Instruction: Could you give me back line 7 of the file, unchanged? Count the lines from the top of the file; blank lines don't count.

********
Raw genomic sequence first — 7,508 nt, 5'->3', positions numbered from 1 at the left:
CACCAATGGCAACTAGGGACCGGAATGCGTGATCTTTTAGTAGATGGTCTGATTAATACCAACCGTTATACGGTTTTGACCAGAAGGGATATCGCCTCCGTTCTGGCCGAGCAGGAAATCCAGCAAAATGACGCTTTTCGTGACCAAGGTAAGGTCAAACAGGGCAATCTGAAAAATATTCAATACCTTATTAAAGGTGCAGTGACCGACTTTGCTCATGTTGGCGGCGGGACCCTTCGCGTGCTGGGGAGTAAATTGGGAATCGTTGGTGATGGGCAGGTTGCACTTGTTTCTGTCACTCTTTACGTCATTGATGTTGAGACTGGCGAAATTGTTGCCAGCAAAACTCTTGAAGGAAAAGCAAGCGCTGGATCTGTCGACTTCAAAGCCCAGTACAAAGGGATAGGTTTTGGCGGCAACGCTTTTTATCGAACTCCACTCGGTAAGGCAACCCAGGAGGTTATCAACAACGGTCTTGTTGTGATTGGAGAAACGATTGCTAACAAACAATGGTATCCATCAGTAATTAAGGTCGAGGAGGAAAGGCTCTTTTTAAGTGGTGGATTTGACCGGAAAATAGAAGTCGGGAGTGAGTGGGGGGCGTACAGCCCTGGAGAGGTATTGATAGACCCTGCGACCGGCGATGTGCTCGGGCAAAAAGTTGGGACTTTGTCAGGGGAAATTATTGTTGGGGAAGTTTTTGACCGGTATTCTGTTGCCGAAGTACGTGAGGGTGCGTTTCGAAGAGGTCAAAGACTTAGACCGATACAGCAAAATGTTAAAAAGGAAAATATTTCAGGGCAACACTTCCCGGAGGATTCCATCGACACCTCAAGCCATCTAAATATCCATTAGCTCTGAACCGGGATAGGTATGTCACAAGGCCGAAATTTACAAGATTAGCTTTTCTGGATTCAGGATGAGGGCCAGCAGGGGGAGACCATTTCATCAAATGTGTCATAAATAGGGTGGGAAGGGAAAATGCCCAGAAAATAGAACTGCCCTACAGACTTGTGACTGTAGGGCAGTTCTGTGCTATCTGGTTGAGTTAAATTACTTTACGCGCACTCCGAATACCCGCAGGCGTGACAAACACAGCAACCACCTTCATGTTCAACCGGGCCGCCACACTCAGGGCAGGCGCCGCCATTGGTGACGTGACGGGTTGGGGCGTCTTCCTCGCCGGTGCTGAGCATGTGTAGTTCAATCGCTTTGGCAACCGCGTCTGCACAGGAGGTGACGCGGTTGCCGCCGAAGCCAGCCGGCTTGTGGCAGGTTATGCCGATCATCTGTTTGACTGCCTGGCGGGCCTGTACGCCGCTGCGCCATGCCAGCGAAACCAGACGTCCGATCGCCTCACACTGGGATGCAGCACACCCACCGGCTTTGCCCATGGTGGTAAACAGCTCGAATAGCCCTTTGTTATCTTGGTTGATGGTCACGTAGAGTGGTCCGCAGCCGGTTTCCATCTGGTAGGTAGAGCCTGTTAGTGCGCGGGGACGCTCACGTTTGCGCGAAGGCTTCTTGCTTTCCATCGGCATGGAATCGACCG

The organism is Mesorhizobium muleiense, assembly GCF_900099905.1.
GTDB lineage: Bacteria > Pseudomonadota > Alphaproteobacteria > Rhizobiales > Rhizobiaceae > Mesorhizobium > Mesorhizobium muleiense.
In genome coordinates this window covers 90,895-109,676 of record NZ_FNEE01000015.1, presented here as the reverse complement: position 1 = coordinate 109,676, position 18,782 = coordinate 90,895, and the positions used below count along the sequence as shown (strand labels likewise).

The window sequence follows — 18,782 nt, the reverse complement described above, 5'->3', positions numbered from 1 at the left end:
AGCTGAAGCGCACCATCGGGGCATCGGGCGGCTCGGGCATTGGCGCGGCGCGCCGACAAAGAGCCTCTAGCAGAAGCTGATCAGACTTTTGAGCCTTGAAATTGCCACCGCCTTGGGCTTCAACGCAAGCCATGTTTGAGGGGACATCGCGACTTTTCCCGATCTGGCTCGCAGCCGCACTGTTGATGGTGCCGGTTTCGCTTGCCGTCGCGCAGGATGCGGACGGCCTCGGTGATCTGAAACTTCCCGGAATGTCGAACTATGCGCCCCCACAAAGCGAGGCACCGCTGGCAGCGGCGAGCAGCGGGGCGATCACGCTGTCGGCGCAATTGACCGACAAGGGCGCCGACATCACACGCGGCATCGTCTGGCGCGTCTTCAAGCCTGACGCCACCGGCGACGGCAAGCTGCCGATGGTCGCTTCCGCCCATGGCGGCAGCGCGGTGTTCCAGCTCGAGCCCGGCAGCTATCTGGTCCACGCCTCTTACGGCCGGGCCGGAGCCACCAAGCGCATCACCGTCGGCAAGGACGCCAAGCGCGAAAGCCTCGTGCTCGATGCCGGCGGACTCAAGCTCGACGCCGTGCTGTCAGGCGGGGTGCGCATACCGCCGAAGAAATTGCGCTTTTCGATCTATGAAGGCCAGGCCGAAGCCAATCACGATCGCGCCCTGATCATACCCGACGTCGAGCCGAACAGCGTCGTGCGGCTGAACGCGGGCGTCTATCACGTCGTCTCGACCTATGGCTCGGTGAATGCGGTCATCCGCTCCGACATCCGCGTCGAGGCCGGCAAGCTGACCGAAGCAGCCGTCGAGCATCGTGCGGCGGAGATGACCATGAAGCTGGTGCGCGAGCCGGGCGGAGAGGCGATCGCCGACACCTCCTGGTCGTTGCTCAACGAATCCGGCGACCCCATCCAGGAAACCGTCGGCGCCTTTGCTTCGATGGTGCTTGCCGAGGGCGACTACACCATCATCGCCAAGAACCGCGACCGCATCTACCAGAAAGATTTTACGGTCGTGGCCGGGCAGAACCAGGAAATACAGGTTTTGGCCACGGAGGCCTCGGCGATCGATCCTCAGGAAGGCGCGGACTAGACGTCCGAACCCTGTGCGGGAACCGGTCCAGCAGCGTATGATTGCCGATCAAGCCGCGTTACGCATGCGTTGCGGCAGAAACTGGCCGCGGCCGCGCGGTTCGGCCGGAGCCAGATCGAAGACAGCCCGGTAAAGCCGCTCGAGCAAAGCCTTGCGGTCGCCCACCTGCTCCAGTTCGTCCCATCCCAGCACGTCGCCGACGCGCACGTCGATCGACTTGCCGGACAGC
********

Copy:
AGCTGAAGCGCACCATCGGGGCATCGGGCGGCTCGGGCATTGGCGCGGCGCGCCGACAAAGAGCCTCTAGCAGAAGCTGATCAGACTTTTGAGCCTTGAAATTGCCACCGCCTTGGGCTTCAACGCAAGCCATGTTTGAGGGGACATCGCGACTTTTCCCGATCTGGCTCGCAGCCGCACTGTTGATGGTGCCGGTTTCGCTTGCCGTCGCGCAGGATGCGGACGGCCTCGGTGATCTGAAACTTCCCGGAATGTCGAACTATGCGCCCCCACAAAGCGAGGCACCGCTGGCAGCGGCGAGCAGCGGGGCGATCACGCTGTCGGCGCAATTGACCGACAAGGGCGCCGACATCACACGCGGCATCGTCTGGCGCGTCTTCAAGCCTGACGCCACCGGCGACGGCAAGCTGCCGATGGTCGCTTCCGCCCATGGCGGCAGCGCGGTGTTCCAGCTCGAGCCCGGCAGCTATCTGGTCCACGCCTCTTACGGCCGGGCCGGAGCCACCAAGCGCATCACCGTCGGCAAGGACGCCAAGCGCGAAAGCCTCGTGCTCGATGCCGGCGGACTCAAGCTCGACGCCGTGCTGTCAGGCGGGGTGCGCATACCGCCGAAGAAATTGCGCTTTTCGATCTATGAAGGCCAGGCCGAAGCCAATCACGATCGCGCCCTGATCATACCCGACGTCGAGCCGAACAGCGTCGTGCGGCTGAACGCGGGCGTCTATCACGTCGTCTCGACCTATGGCTCGGTGAATGCGGTCATCCGCTCCGACATCCGCGTCGAGGCCGGCAAGCTGACCGAAGCAGCCGTCGAGCATCGTGCGGCGGAGATGACCATGAAGCTGGTGCGCGAGCCGGGCGGAGAGGCGATCGCCGACACCTCCTGGTCGTTGCTCAACGAATCCGGCGACCCCATCCAGGAAACCGTCGGCGCCTTTGCTTCGATGGTGCTTGCCGAGGGCGACTACACCATCATCGCCAAGAACCGCGACCGCATCTACCAGAAAGATTTTACGGTCGTGGCCGGGCAGAACCAGGAAATACAGGTTTTGGCCACGGAGGCCTCGGCGATCGATCCTCAGGAAGGCGCGGACTAGACGTCCGAACCCTGTGCGGGAACCGGTCCAGCAGCGTATGATTGCCGATCAAGCCGCGTTACGCATGCGTTGCGGCAGAAACTGGCCGCGGCCGCGCGGTTCGGCCGGAGCCAGATCGAAGACAGCCCGGTAAAGCCGCTCGAGCAAAGCCTTGCGGTCGCCCACCTGCTCCAGTTCGTCCCATCCCAGCACGTCGCCGACGCGCACGTCGATCGACTTGCCGGACAGC